Unlike Jupiter or Mars, there are not a lot of exciting findings on Uranus. However, the massive ice giant has some spectacular show to offer just like the auroras on Earth.

Observations from NASA's Hubble Space Telescope and Voyager 2 probe captured and explained the light show on the planet that's strikingly similar to the Northern Lights. Experts say that Uranus sometimes experience light shows of this kind.

"Auroras are caused by streams of charged particles like electrons that come from various origins such as solar winds, the planetary ionosphere, and moon volcanism," a NASA official wrote in a caption.

The colors of the planet appear to change due to the particles colliding with Uranus' magnetic field and gas atoms in the upper atmosphere. The collision gives off light that could be detected as an aurora.

Solar winds are particularly responsible for this. They are full of plasma charged with particles straight from the sun. Solar winds make Uranus create the astonishing show.

Scientists already tried to make a model by tracking solar wind bursts and they managed to produce auroras. Lights like these are not exclusive on Earth and Uranus. Other planets have their own version of lights show that could originate from many different sources.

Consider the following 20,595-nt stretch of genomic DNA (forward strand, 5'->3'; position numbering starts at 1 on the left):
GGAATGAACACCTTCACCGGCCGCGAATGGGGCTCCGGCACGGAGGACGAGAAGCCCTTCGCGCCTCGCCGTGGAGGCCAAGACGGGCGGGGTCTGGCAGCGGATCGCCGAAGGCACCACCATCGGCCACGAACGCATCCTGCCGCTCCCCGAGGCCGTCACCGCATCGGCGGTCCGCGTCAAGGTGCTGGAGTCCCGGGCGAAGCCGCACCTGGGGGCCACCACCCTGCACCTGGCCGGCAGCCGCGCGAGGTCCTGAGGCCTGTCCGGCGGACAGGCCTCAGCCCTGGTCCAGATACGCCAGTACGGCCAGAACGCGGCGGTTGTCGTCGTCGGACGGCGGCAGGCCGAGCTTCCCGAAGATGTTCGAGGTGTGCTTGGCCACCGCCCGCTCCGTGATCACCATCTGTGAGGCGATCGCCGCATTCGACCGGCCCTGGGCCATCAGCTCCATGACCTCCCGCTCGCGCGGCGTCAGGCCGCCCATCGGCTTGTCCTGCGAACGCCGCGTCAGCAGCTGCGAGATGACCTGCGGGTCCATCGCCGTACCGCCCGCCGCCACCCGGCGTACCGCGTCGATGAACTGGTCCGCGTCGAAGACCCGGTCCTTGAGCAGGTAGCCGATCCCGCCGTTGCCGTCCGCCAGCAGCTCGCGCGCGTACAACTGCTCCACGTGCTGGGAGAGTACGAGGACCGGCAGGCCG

Reports say that in Jupiter, its moon Io causes auroras, too. The light show or auroras in Uranus are the least studied ones. Admittedly, there aren't a lot of missions geared towards studying the auroras and even Uranus itself.

In fact, a 1980s photograph of the planet is still the best ever taken of Uranus. Initial study suggests that it could be a smooth disk. However, further analysis shows intriguing features on its surface.

Cassini could have made a detour to Uranus, but unfortunately, it wasn't approved. This is why there is very little information about the planet. So the auroras in Uranus will remain a mystery until a probe flies close enough to capture them in details.